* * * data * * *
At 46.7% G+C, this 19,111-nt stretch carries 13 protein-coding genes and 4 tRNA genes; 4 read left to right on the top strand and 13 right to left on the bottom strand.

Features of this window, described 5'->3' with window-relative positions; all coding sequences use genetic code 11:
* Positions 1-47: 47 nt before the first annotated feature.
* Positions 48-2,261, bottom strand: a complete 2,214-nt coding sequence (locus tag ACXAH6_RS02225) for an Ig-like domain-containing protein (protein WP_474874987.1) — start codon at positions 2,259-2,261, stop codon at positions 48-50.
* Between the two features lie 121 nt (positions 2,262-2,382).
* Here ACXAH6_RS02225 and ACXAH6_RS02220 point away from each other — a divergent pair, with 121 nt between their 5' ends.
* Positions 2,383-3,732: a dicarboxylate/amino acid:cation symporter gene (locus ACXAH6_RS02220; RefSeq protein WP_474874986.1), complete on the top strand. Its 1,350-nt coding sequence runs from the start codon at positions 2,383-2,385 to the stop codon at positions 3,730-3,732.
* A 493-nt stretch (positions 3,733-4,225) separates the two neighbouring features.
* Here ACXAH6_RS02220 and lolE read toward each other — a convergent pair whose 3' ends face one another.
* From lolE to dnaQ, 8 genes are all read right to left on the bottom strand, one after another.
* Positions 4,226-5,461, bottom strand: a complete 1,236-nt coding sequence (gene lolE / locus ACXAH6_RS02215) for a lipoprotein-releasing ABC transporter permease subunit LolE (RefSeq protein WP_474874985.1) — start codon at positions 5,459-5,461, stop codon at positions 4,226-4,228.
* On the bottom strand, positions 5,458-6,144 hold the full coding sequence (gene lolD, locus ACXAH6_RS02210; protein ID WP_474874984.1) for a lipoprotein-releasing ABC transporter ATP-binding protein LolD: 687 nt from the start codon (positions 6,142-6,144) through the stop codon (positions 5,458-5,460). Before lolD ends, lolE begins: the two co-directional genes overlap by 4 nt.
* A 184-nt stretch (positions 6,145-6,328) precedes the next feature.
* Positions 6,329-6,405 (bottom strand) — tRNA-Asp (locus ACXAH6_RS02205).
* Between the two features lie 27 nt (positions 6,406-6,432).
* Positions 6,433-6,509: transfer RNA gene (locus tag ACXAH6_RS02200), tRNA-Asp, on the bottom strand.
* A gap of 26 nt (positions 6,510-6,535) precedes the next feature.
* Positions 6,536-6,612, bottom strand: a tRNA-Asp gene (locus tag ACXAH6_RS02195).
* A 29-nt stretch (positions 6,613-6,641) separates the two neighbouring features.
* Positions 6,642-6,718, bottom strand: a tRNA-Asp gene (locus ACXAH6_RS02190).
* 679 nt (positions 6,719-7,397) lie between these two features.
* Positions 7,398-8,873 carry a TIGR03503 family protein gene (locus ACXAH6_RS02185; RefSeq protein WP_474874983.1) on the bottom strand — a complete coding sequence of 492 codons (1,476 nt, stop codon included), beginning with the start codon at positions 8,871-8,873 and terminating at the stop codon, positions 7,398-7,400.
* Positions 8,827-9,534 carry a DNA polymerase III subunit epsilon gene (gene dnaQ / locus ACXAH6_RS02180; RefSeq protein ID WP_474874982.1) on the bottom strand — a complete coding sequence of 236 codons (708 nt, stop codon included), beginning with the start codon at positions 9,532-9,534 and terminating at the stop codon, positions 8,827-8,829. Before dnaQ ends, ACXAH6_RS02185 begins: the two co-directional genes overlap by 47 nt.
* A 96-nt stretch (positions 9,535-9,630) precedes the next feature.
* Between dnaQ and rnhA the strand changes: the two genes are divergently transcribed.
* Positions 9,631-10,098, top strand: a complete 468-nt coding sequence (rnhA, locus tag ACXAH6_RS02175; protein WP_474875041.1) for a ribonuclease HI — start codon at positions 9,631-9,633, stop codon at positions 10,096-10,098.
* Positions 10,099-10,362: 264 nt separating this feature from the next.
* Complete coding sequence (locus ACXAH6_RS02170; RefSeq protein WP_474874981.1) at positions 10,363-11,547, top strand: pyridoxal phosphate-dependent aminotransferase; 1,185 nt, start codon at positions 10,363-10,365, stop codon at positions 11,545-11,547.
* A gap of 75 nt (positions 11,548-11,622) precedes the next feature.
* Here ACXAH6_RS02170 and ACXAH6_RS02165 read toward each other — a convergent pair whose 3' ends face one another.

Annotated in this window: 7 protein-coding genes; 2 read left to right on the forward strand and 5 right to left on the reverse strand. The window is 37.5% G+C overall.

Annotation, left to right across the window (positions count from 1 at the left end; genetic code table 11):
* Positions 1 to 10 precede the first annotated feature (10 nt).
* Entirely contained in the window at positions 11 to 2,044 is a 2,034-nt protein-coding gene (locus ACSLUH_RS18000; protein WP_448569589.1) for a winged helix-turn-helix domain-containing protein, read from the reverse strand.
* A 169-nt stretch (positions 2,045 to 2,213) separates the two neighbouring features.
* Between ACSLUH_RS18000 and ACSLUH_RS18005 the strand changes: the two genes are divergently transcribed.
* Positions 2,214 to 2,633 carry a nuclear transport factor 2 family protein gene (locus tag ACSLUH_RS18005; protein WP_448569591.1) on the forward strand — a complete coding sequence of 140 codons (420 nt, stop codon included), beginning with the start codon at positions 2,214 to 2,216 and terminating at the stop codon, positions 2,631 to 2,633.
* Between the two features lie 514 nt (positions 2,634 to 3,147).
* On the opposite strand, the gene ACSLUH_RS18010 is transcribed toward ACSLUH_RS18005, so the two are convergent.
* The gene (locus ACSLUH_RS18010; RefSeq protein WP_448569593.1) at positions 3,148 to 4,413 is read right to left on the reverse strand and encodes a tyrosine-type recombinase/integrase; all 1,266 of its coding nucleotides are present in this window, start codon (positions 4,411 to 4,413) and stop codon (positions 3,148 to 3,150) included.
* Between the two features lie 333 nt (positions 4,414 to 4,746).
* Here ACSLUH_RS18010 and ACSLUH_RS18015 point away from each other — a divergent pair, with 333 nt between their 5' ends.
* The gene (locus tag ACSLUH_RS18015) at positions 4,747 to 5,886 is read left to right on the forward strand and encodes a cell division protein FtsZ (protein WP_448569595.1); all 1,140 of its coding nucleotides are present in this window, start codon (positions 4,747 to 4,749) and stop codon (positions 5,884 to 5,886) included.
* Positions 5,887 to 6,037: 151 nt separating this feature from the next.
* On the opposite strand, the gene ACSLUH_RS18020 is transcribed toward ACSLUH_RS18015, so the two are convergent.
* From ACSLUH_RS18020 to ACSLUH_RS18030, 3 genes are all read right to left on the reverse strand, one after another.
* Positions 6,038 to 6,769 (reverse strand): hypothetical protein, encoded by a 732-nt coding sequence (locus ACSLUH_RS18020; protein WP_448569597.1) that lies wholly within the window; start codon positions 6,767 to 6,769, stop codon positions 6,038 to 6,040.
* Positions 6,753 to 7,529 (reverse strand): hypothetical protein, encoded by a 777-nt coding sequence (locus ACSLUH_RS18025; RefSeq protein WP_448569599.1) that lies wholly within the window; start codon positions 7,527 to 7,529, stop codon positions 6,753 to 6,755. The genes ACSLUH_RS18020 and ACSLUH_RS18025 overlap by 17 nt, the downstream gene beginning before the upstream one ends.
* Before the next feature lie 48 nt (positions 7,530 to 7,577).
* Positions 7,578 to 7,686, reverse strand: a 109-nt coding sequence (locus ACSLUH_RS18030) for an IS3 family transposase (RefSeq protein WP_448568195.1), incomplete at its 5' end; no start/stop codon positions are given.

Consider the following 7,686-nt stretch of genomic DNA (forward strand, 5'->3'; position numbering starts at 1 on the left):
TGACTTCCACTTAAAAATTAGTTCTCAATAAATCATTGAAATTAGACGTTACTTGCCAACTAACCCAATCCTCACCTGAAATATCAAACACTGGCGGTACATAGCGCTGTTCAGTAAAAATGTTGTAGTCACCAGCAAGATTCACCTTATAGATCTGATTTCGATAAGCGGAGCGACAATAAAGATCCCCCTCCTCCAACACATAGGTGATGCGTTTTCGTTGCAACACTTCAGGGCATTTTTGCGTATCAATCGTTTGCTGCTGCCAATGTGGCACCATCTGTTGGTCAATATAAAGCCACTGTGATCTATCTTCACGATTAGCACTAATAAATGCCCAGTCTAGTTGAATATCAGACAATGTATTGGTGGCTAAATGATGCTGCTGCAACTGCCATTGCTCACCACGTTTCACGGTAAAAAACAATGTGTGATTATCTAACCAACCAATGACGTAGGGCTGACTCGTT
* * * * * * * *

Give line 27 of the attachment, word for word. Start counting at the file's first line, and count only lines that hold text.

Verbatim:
* Positions 10,099-10,362: 264 nt separating this feature from the next.